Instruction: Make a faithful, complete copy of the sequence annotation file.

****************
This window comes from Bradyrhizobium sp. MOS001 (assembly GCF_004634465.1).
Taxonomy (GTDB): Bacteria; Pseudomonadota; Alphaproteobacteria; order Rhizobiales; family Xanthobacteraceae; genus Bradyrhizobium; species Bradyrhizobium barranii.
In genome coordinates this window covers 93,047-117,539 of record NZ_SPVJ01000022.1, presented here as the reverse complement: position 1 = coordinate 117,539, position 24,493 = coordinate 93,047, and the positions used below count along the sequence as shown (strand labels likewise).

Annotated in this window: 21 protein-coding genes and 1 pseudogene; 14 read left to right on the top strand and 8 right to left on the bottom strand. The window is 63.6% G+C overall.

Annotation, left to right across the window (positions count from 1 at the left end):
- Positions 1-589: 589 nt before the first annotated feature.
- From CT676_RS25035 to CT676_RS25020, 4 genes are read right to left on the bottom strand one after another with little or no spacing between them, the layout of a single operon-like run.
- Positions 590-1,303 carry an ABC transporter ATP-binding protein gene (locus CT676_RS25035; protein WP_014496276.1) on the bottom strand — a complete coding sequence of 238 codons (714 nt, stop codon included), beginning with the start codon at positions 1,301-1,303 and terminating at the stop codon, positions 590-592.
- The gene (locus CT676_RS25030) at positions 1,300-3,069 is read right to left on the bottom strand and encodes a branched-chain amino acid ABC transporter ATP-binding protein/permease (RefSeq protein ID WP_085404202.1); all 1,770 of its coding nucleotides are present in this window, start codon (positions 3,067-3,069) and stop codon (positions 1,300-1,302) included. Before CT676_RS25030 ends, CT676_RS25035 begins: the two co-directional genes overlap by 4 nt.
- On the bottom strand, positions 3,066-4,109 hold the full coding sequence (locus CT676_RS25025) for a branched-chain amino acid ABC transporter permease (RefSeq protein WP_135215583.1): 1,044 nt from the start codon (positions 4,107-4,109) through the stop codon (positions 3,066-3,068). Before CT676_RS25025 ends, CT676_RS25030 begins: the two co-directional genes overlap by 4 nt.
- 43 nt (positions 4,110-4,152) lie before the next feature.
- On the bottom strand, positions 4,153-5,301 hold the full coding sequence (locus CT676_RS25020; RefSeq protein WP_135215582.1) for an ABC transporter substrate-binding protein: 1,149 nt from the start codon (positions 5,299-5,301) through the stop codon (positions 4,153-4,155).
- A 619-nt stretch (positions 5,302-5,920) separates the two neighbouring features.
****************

This window comes from Bradyrhizobium sp. MOS001 (assembly GCF_004634465.1).
Taxonomy (GTDB): Bacteria; Pseudomonadota; Alphaproteobacteria; order Rhizobiales; family Xanthobacteraceae; genus Bradyrhizobium; species Bradyrhizobium barranii.
In genome coordinates this window covers 93,047-117,539 of record NZ_SPVJ01000022.1, presented here as the reverse complement: position 1 = coordinate 117,539, position 24,493 = coordinate 93,047, and the positions used below count along the sequence as shown (strand labels likewise).

Annotated in this window: 21 protein-coding genes and 1 pseudogene; 14 read left to right on the top strand and 8 right to left on the bottom strand. The window is 63.6% G+C overall.

Annotation, left to right across the window (positions count from 1 at the left end):
- Positions 1-589: 589 nt before the first annotated feature.
- From CT676_RS25035 to CT676_RS25020, 4 genes are read right to left on the bottom strand one after another with little or no spacing between them, the layout of a single operon-like run.
- Positions 590-1,303 carry an ABC transporter ATP-binding protein gene (locus CT676_RS25035; protein WP_014496276.1) on the bottom strand — a complete coding sequence of 238 codons (714 nt, stop codon included), beginning with the start codon at positions 1,301-1,303 and terminating at the stop codon, positions 590-592.
- The gene (locus CT676_RS25030) at positions 1,300-3,069 is read right to left on the bottom strand and encodes a branched-chain amino acid ABC transporter ATP-binding protein/permease (RefSeq protein ID WP_085404202.1); all 1,770 of its coding nucleotides are present in this window, start codon (positions 3,067-3,069) and stop codon (positions 1,300-1,302) included. Before CT676_RS25030 ends, CT676_RS25035 begins: the two co-directional genes overlap by 4 nt.
- On the bottom strand, positions 3,066-4,109 hold the full coding sequence (locus CT676_RS25025) for a branched-chain amino acid ABC transporter permease (RefSeq protein WP_135215583.1): 1,044 nt from the start codon (positions 4,107-4,109) through the stop codon (positions 3,066-3,068). Before CT676_RS25025 ends, CT676_RS25030 begins: the two co-directional genes overlap by 4 nt.
- 43 nt (positions 4,110-4,152) lie before the next feature.
- On the bottom strand, positions 4,153-5,301 hold the full coding sequence (locus CT676_RS25020; RefSeq protein WP_135215582.1) for an ABC transporter substrate-binding protein: 1,149 nt from the start codon (positions 5,299-5,301) through the stop codon (positions 4,153-4,155).
- A 619-nt stretch (positions 5,302-5,920) separates the two neighbouring features.